Farts may smell bad, but they save lives
Farts may smell bad, but they save livesflickr/creativecommons

We've all had that one friend who rips one when they thought no one was noticing. You avoid them and make fun of them, but if this new study conducted by researchers of University of Exeter Medical School is anything to go by, it's high time you thanked them.

Time, on 11 July, based on a study conducted by the scientists from the University of Exeter reported that a compound found in the smell of human flatulence and rotten egg may someday prove beneficial in mitigating cell damage responsible for a hoard of diseases including cancer, strokes, arthritis and heart diseases among other things.

The study, published in a recent issue of the journal Medicinal Chemistry Communications and presented at the the June International Conference on Hydrogen Sulphide in Biology and Medicine in Kyoto, Japan , examined the impact of hydrogen sulphide gas—which humans produce in small amounts during digestion—on cells' mitochondria.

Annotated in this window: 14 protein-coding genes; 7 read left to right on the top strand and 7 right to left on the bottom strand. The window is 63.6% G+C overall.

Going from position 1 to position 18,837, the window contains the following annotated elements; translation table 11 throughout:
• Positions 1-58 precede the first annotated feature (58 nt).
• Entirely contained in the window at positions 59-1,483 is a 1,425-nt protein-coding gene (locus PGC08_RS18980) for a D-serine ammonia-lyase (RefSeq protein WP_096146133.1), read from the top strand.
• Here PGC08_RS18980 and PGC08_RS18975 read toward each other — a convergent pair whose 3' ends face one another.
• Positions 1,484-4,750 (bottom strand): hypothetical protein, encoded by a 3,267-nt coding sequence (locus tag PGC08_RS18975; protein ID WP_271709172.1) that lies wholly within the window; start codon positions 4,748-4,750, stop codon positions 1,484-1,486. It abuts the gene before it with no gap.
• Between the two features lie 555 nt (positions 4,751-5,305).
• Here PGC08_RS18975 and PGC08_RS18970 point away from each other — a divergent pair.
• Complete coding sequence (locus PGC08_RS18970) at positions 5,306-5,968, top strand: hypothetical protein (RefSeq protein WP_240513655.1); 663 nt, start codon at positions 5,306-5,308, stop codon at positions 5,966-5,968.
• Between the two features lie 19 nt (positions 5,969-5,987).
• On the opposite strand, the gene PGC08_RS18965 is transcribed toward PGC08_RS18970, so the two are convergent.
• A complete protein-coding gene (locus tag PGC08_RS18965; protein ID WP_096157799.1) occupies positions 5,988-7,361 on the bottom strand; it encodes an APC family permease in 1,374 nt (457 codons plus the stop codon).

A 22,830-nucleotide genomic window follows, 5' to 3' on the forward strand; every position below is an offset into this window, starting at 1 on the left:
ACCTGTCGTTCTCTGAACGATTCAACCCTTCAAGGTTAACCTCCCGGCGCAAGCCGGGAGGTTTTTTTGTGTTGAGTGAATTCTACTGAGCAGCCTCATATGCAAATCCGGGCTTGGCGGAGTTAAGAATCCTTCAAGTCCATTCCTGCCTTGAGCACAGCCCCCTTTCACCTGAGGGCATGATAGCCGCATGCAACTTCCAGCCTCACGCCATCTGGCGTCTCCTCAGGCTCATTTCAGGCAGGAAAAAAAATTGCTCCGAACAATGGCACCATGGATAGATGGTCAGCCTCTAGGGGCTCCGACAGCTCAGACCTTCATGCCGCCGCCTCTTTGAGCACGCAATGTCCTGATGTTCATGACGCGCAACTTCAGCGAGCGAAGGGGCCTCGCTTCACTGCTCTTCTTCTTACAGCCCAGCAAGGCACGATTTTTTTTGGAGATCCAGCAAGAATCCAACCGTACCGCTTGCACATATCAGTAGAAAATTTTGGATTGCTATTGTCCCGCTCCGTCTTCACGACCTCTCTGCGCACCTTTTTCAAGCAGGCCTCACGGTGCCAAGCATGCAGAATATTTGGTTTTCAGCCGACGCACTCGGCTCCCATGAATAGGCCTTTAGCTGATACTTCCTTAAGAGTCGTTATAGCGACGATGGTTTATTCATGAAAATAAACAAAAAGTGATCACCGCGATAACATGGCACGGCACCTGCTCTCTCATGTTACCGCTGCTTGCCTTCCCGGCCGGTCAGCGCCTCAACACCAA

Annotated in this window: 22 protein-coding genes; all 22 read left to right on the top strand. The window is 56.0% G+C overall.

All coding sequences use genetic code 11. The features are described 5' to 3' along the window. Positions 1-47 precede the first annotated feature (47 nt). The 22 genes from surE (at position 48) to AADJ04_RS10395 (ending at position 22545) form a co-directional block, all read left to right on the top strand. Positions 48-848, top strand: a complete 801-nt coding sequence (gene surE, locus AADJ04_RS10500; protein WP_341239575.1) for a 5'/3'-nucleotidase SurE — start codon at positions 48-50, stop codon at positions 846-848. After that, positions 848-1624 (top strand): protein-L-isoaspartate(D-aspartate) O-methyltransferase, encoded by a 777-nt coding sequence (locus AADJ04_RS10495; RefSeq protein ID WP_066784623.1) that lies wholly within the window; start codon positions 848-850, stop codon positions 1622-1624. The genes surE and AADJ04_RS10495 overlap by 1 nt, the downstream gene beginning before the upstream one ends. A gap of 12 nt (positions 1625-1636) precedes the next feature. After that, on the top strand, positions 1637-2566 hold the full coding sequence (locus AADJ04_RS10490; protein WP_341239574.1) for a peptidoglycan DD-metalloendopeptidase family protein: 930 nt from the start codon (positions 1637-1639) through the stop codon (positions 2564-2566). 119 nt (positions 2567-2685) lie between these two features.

Although the gas is noxious in large doses, it is understood that hydrogen sulphide, in small doses, can help protect cells and fight illness by helping to preserve mitochondria, which drives the energy production in blood vessel cells and regulate inflammation.

The Exeter scientists have now created a compound called AP39 that slowly delivers small, concentrated amounts of the gas to mitochondria.

"We have exploited this natural process by making a compound, called AP39, which slowly delivers very small amounts of this gas specifically to the mitochondria. Our results indicate that if stressed cells are treated with AP39, mitochondria are protected and cells stay alive," Time quoted Professor Matt Whiteman, of the University of Exeter Medical School.

"When cells become stressed by disease, they draw in enzymes to generate minute quantities of hydrogen sulphide. This keeps the mitochondria ticking over and allows cells to live. If this doesn't happen, the cells die and lose the ability to regulate survival and control inflammation," he explained.

So the next time you can't hold on to that fart but are too embarrassed to let go, remember that you may be responsible for saving someone's life.

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